Effective analysis computing requires rapid turnaround times in order to enable frequent iteration, adjustment, and exploration, leading to discovery. An informal goal of reducing 10TB of experimental data in about ten minutes using campus-scale computing infrastructure is an achievable goal, just considering raw hardware capability. However, compared to production computing, which seeks to maximize throughput at a massive scale over the timescale of weeks and months, analysis computing requires different optimizations in terms of startup latency, data locality, scalability limits, and long-tail behavior. At Notre Dame, we have developed substantial experience with running scalable analysis codes on campus infrastructure on a daily basis. Using the TopEFT application, based on the Coffea data analysis framework and the Work Queue distributed executor, we reliably process 2TB of data, 375 CPU-hours analysis codes to completion in about one hour on hundreds of nodes, albeit with a high variability due to competing system loads. The python environment needed in the compute nodes is setup and cached on the fly if needed (300MB as tarball sent to worker nodes, 1GB unpacked). In this talk, we present our analysis of the performance limits of the current system, taking into account software dependencies, data access, result generation, and fault tolerance. We present our plans for attacking the ten minute goal through a combination of hardware evolution, improved storage management, and application scheduling.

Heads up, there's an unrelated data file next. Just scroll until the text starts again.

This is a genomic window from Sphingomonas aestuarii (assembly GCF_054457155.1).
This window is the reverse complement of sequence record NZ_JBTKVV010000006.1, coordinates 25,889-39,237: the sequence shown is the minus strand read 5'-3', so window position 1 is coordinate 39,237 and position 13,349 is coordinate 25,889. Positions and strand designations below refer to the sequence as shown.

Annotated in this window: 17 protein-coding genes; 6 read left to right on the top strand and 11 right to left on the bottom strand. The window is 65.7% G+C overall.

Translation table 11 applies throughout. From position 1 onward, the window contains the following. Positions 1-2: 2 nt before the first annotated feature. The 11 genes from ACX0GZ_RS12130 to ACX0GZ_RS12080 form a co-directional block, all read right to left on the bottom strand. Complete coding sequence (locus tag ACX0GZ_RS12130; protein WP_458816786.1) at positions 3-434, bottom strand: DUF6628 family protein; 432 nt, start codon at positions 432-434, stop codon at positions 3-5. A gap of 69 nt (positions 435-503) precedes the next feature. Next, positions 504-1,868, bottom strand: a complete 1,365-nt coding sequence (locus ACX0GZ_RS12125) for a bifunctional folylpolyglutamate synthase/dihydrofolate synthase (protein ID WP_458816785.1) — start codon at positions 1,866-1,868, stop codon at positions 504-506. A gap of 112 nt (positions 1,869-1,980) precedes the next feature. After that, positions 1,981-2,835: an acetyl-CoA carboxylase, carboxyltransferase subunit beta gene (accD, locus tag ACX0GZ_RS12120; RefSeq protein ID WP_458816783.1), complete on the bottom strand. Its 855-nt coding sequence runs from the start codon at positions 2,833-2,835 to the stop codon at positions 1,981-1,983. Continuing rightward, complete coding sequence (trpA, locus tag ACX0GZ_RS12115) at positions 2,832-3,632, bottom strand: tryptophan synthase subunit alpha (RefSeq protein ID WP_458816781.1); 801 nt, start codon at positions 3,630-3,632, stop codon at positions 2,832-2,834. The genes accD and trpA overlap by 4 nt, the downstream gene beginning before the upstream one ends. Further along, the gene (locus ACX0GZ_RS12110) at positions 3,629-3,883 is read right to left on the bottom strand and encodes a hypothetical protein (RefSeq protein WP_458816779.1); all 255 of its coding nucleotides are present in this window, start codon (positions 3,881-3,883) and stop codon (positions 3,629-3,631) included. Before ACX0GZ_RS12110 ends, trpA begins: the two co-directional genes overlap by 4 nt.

|Consider for long presentation||No|